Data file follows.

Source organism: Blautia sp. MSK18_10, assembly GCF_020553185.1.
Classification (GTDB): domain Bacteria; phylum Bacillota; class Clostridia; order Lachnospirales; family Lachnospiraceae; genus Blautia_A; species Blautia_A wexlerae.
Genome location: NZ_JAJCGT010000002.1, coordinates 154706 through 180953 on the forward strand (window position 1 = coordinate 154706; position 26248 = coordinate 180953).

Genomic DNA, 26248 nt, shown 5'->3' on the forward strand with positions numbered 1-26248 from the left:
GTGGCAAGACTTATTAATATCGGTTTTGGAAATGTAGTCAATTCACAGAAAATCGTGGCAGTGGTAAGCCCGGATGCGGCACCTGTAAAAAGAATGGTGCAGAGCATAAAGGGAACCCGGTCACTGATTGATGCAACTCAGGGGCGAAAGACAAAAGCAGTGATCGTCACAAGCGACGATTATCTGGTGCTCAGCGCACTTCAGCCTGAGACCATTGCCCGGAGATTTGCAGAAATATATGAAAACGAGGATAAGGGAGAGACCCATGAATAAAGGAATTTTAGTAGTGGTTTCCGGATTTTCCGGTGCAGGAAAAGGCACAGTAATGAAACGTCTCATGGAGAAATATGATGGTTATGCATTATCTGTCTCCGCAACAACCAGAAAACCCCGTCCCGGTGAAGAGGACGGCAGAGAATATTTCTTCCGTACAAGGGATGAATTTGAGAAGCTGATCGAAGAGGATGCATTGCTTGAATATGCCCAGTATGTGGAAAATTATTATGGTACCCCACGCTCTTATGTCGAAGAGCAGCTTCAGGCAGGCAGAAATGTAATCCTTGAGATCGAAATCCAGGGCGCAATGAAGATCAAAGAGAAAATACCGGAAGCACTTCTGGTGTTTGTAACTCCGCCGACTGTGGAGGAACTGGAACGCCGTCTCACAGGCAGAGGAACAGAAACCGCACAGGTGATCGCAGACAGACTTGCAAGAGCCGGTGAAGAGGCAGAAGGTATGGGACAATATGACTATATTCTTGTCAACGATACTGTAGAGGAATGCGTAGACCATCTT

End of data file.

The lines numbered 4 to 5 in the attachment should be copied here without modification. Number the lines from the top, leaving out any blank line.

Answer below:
Genomic DNA, 26248 nt, shown 5'->3' on the forward strand with positions numbered 1-26248 from the left:
GTGGCAAGACTTATTAATATCGGTTTTGGAAATGTAGTCAATTCACAGAAAATCGTGGCAGTGGTAAGCCCGGATGCGGCACCTGTAAAAAGAATGGTGCAGAGCATAAAGGGAACCCGGTCACTGATTGATGCAACTCAGGGGCGAAAGACAAAAGCAGTGATCGTCACAAGCGACGATTATCTGGTGCTCAGCGCACTTCAGCCTGAGACCATTGCCCGGAGATTTGCAGAAATATATGAAAACGAGGATAAGGGAGAGACCCATGAATAAAGGAATTTTAGTAGTGGTTTCCGGATTTTCCGGTGCAGGAAAAGGCACAGTAATGAAACGTCTCATGGAGAAATATGATGGTTATGCATTATCTGTCTCCGCAACAACCAGAAAACCCCGTCCCGGTGAAGAGGACGGCAGAGAATATTTCTTCCGTACAAGGGATGAATTTGAGAAGCTGATCGAAGAGGATGCATTGCTTGAATATGCCCAGTATGTGGAAAATTATTATGGTACCCCACGCTCTTATGTCGAAGAGCAGCTTCAGGCAGGCAGAAATGTAATCCTTGAGATCGAAATCCAGGGCGCAATGAAGATCAAAGAGAAAATACCGGAAGCACTTCTGGTGTTTGTAACTCCGCCGACTGTGGAGGAACTGGAACGCCGTCTCACAGGCAGAGGAACAGAAACCGCACAGGTGATCGCAGACAGACTTGCAAGAGCCGGTGAAGAGGCAGAAGGTATGGGACAATATGACTATATTCTTGTCAACGATACTGTAGAGGAATGCGTAGACCATCTT